Characteristics of EMG activity recorded from the TA were compared between groups. Illustrative examples of TA EMG burst activity recorded simultaneously with ankle position during testing are shown in Figure 7(a)-(d) for two rats from the FES+RTT group and two rats from the RS group. EMG bursts recorded from the TA were on average 94.5 percent more frequent in the FES+RTT group than in the RS group (Mann-Whitney U test, p = 0.01; Figure 7(e)).

Not only did the FES+RTT group produce more EMG burst activity, but the bursts appeared to be better coordinated with hind-limb stepping as detected by the robotic device (Figure 7). The RS group showed irregular patterns of burst EMG activity (see EMG in Figure 7(a)), whereas the FES+RTT group exhibited more consistent EMG bursting (see EMG in Figure 7(c)-(d)). Changes in ankle position were consistently timed with EMG bursts in the FES+RTT group (Figure 7(c)-(d)) but not the RS group (Figure 7(a)-(b)), i.e., each TA burst corresponds with a single step (indicated by dashed vertical lines in Figure 7(a)-(d)) that visually appeared more consistent in the FES+RTT group than the RS group. To quantify the association of EMG bursts with hind-limb stepping movements, the latency between EMG burst onset and change in ankle position corresponding with weight-bearing step cycles was computed. The burst-to-step latency of the FES+RTT group (72 bursts/min on average) was not significantly different from that of the RS group, although the average was 46 percent shorter than that of the RS group (35 bursts/min on average; Mann-Whitney U test, p = 0.1; Figure 7(f)). The latency of the FES+RTT group was significantly shorter than in the RTT-only group (Mann-Whitney U test, p = 0.01). FES+RTT also resulted in more consistent burst-to-step latencies on average, as can be seen from a comparison of the SD of the latencies (634 ms for RTT-only vs 329 ms for RS vs 195 ms for FES+RTT, Figure 7(g)), but the SD of the latency for the FES+RTT group was significantly different only from the RTT-only group (Mann-Whitney U test, p = 0.01).

Modulation of Electromyography Activation Patterns

The average EMG activation profile from the TA muscle during a gait cycle was computed and is shown for each RS rat and FES+RTT rat in Figure 4(a)-(b), respectively. The RS group's profiles did not show any distinguishable patterns with respect to the gait cycle, and there was little consistency across animals in the RS group. In contrast, the FES+RTT activation profiles consistently exhibited a single peak right around TO (0% gait cycle), usually just proceeding TO. This is approximately the same time that stimulation was delivered during training for the FES+RTT group; namely, during approximately the first 50 percent of the swing cycle (Figure 3(b)). The concentration of EMG during this first half of the swing cycle was computed as y, and Figure 4(c) shows the comparison between groups. The difference in y between groups (mean [+ or -] SD: 26.2% [+ or -] 13.4% for RS vs 55.7% [+ or -] 12.0% for FES+RTT) was statistically significant (Mann-Whitney U test, p = 0.02).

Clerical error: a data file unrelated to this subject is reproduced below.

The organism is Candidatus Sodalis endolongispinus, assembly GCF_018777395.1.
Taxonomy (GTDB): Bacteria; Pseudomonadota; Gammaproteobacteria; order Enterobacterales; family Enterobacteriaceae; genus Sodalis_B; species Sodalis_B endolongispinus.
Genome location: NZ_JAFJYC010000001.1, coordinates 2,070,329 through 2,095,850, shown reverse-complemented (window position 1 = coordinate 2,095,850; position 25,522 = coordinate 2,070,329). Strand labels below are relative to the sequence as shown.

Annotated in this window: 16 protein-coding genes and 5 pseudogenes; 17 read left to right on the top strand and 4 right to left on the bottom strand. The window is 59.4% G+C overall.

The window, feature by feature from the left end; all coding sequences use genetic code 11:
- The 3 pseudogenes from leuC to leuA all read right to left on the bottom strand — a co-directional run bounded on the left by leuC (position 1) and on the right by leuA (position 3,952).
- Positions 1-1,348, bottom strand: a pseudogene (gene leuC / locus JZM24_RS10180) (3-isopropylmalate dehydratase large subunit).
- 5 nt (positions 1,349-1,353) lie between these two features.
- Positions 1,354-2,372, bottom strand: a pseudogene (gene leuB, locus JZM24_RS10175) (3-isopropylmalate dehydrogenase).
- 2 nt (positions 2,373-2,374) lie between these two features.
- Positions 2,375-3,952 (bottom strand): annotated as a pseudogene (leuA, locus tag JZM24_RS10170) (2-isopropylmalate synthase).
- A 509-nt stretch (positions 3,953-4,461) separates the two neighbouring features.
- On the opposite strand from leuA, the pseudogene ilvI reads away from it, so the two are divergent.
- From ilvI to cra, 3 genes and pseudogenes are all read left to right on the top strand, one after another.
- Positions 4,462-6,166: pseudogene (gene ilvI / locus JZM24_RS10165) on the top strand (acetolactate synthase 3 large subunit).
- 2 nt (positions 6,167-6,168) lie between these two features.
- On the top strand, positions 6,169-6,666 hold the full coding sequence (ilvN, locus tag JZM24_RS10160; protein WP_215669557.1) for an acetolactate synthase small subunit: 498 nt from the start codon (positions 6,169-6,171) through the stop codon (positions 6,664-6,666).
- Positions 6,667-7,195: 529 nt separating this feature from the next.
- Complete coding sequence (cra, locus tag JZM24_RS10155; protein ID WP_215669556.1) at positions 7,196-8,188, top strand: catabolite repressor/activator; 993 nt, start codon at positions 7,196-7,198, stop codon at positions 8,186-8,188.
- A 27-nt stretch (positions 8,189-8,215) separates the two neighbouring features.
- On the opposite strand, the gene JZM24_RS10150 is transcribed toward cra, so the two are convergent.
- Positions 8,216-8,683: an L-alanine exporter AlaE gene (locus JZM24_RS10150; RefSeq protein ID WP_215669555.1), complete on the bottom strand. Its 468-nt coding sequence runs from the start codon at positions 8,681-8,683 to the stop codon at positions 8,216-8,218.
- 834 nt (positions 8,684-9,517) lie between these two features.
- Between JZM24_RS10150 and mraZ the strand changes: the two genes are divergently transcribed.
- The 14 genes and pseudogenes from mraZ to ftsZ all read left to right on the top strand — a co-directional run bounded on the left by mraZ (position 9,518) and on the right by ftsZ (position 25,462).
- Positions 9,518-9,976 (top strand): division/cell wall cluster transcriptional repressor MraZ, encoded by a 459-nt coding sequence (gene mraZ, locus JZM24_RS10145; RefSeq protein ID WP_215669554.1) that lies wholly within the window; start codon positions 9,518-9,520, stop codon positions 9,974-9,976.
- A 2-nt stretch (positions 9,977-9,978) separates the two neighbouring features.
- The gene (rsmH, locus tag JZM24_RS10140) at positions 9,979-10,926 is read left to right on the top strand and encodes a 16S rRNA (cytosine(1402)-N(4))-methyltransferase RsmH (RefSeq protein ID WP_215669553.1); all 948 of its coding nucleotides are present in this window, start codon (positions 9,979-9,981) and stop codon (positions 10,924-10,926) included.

Recovery of Ankle Movements During Stepping

The TA is one of the primary muscles that controls ankle flexion during stepping [53]. To determine whether the changes in TA activity were correspondingly reflected in improvements in ankle flexion, we performed a kinematic analysis of the ankle range of motion during stepping. The RS group did not consistently perform ankle flexion during stepping because the hind limb either dragged or was withdrawn (Figure 5(a)-(b)). In contrast, the FES+RTT group performed more consistent ankle flexion and there was less time spent in hind-limb dragging or withdrawal (Figure 5(c)). We calculated the percentage of time during testing that the ankle failed to consistently perform flexion and instead the paw dragged or was maintained in a withdrawn position. Figure 8 shows the CDF of the percentage of time that the rats in both groups exhibited dragging or withdrawal. Four of the RS rats but only one of the FES+RTT rats exhibited excessive dragging or withdrawal reflex (i.e., greater than 20 percent of the time; Figure 8). The proportion of the RS group exhibiting excessive dragging or withdrawal (4/5 rats) was significantly greater than the expected proportion in normal rats (binomial test, p = 0.01 [47]). In contrast, the proportion of the FES+RTT group with excessive dragging or withdrawal (2/6 rats) was not different than the expected normal proportion (binomial test, p = 0.10).


The results of our first investigation using the integrated FES+RTT system reveal a potential to enhance neuromuscular control after SCI by coordinating FES with RTT. Rats that underwent stimulation therapy of the TA muscle timed to robot-controlled stepping (FES+RTT group) exhibited a number of important differences compared with rats that received the same amount and pattern of TA stimulation but independently of hind-limb movement (RS group). First, the FES+RTT group stepped at a faster rate and produced more EMG burst activity in the TA with a shorter burst-to-step delay. Second, the EMG activation during a gait cycle was more consistent across the FES+RTT group than the RS group and more closely corresponded with the stimulation profile, showing a peak in TA EMG activity at approximately the same time in the gait cycle that FES was applied during training. Third, the improved TA activity likely contributed to the FES+RTT group's tendency to generate more regular ankle flexion and exhibit less dragging or withdrawal reflex than the RS group. These findings suggest that combining TA stimulation with afferent feedback generated during swing improved the neurophysiological control of the TA motor pools better than patterned stimulation alone. On average, the FES+RTT group also produced steps that were longer but not as high as in the RS group, which indicated more efficient stepping in general; while these differences were not statistically significant, they may have contributed to the faster stepping rate of the FES+RTT group.